ceased's sister as bln handwriting:
Dear Fatiikbj Forgive mo that I have poisoned
myself. Tho life which I hn«l hero did not suit mo
any longer. Dcarpnrcnta and blhlm-h farewell. My
sinter lived at No. 3H:» Third avenue Ohkngo (Augusta
Working). Farewell nil ray friends. Farewell. My
name is Herman Bchacht,
No further testimony was necessary. but it waa
shown that tho deceased came to his death by
talcing an overdose of strychnine, and tbo jury
returned a verdict of suicide by poison.
HOTEL AJUtIVALB.
Palmer JTom<y~o. 11. Jones, England s It. H.
Foslci, Hartfordi W. R. Wright, Philadelphia
J. R. Parsons, Bt. Louis; E. W. Ensign, Buffalo;
Q. T. Paine, Providence; J. 0. Woodbury, Now
York. . . . ' Tremont House —It. It. Davis,
Homo; J. F. Woods, Columbus { Qon. O. Woltzol,
U.U.A.; J. F. Crockett, Richmond; 11. A. Darling,
.Now York; P, H. Dennis, Richmond. . . .
iSfterman House —Col. F, VanVliot, U. S. A.; J.
W. Brownly, Detroit; D. 11. Moffat, Denver;
R. ll.Beaty, Pittsburgh? W. Evans, X’hiladol-
Shia: 11. It. Smith, Columbus; E. 11. Frost,
ow York; J. J. Foley, Milwaucco. . . .
GrandPaefjte— A. Wentworth, Boston; Oh&e.
E. Dixon, Boston; S. S. Eaton, Bt. Paul; Geo.
Place, Now York; Lawronco Barrett, Now York;
J. M, Gardiner. Minneapolis; Goo. Til. Diamond,
Little Rock; W. W. Young, Cincinnati.
CLEAR CREEK FALLS.
Barham’s Grove, Ala., April S, 1874.
Thoso beautiful cataracts,—twin sisters, Tori
da and Tompoata—arc situated in an obscure
locality in Winston County, North Alabama, and
are tbo only water-power of which Alabama can
boast.
As the visitor approaches tbo Falls from tbo
north his path Is over a gradual, undulating oak
laud, varied with many tiny streams which
creep along their sandy banks. Winding
through a beautiful grove of hemlock, pine, and
other evergreens, you soon find yourself at tbo
margin of tbo most lovely stream that it was
over your lot to feast your eyes upon. The
water is so transparent that the most minute
shell may bo seen upon its bottom, which is
formed of one smooth, seamless rock.
The stream is hero one foot deep at tho ordi
nary stage of wator, and about 160 foot wide.
Fifty yards to your left tbo upper falls make tbo
leap of 80 foot, ovorono smooth, perpendicular
rock. When tho stream is a little swollen, and
the atmosphere is favorable, tho noise is hoard
at tho distance of many miles. Tbo mist from
tho abyss beneath floats up to sport and dally
with tho sunbeams in weaving fantastically tho
colors of tho rainbow. Perched upon tho bluff
is a little mill-house, which scome ready to topple
down from its proximity to the chasm below.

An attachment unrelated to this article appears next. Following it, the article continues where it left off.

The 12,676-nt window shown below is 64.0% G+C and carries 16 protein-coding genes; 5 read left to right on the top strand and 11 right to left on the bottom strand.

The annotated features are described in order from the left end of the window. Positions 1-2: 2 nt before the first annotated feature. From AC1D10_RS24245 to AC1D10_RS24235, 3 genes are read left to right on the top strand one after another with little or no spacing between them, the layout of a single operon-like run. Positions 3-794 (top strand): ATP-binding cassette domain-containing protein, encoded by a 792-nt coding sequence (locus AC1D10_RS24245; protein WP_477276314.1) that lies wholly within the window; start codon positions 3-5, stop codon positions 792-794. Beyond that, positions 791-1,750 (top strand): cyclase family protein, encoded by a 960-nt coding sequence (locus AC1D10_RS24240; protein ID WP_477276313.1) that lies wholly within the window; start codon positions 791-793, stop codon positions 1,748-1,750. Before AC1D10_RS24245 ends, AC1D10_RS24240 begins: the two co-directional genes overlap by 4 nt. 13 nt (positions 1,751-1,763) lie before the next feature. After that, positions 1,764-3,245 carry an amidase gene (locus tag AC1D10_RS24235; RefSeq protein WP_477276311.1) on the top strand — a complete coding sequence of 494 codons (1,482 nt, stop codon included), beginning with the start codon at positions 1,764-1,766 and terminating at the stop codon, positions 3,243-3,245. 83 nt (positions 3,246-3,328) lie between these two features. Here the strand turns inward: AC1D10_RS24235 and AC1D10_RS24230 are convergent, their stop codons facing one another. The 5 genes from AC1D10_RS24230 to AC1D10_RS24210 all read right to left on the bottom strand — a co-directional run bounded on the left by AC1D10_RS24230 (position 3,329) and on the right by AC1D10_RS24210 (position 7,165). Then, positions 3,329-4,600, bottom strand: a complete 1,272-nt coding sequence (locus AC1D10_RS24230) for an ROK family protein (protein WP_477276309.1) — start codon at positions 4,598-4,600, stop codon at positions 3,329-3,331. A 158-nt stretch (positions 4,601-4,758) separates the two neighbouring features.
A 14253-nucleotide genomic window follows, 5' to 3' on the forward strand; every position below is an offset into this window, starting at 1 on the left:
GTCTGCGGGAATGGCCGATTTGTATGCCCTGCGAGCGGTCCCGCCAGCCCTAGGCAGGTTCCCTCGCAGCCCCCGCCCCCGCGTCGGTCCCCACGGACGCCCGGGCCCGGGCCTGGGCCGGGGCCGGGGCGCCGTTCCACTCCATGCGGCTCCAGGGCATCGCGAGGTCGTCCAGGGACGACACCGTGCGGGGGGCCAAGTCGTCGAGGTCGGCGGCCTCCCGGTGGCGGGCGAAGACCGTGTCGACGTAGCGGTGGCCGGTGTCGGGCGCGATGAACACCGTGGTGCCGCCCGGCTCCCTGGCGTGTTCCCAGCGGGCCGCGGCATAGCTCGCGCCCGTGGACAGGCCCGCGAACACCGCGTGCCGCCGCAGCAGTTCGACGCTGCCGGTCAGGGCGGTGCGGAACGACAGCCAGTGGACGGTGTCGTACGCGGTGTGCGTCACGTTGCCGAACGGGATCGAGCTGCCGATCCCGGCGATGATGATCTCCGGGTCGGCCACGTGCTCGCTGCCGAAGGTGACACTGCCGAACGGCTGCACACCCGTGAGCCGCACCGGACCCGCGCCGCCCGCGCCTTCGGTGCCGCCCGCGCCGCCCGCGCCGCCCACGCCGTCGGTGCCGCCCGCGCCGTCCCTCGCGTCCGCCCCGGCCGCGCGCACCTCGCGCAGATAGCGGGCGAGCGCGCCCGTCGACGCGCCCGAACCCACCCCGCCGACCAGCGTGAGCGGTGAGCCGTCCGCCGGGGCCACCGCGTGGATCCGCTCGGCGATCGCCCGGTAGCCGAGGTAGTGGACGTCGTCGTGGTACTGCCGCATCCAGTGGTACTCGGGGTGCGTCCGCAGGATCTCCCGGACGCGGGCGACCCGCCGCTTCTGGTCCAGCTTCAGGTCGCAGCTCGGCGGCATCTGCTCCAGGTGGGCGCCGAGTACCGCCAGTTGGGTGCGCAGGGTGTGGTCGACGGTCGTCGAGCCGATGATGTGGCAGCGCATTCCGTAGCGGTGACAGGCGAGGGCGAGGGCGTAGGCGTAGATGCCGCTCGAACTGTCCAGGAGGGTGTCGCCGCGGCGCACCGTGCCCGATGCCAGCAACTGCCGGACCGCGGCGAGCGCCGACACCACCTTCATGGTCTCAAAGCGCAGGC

On the broad elevation, which Naluro'ucoms to
have formed for the purpose, overlooking nil, is
situated tho Cataract House, owned by the heirs
of tbo late Col. B. Botelor, of Somerville, Ala.
Following the stream 250 yards through a
rugged path, you find yourself standing in a
majestic gallery, tho handiwork of Nature. At
your foot tbo harmless waters are gliding rapidly
away. Almost above yon tho flood Is pouring
down with an incessant roar. Seemingly dissat
isfied with its first essay of lofty tumbling, it
ossavs the feat again. This is tho lower falls,
which ore of the same height and width of tho
upper.
in going south from tho upper falls your path
lies almost upon tho brink of a perpendicular
rocky shore which overhangs this beautiful
stream, about 20 foot above tho water, thickly
bordered and fringed with each evergreens as
tho hemlock, pine, cedar, and mountain-ivy.
Soon you will find yourself surrounded by tho
gloom and silence of a donso pino-forcst of im
mense distance, through whoso foliage tho soar
ing raven or the bounding buck is often scon.
Those out-of-the-way falls ore but little appre
ciated as yet. They are superior in height and
beauty to tho Talula Fulls, la Georgia, and to
the Potomac, in Virginia, and deserve a place
next tho Genesee, in Now York; and the scenery
at Clear Creek is far more beautiful.
Lookiug at these falls with the eye of a utili
tarian, they soom destined toQbocomo the Lowell
of the South. Tho water can all ho utilized, and
it is of sufUciont quantity to ran any amount of
machinery at any season of tho yoar; but, being
situated remote from a railroad, they huvo re
mained unimproved to this day. Linos of rail
road have now boon surveyed within two miles of
tho falls, which will, when built, make them of
immense value for manufacturing purposes.
0.
CASUALTIES.
Two Workmen Killed*
AI.I.ENTOWH, Pa., April 11.—The premature
explosion of a sand-blast in a quarry, last even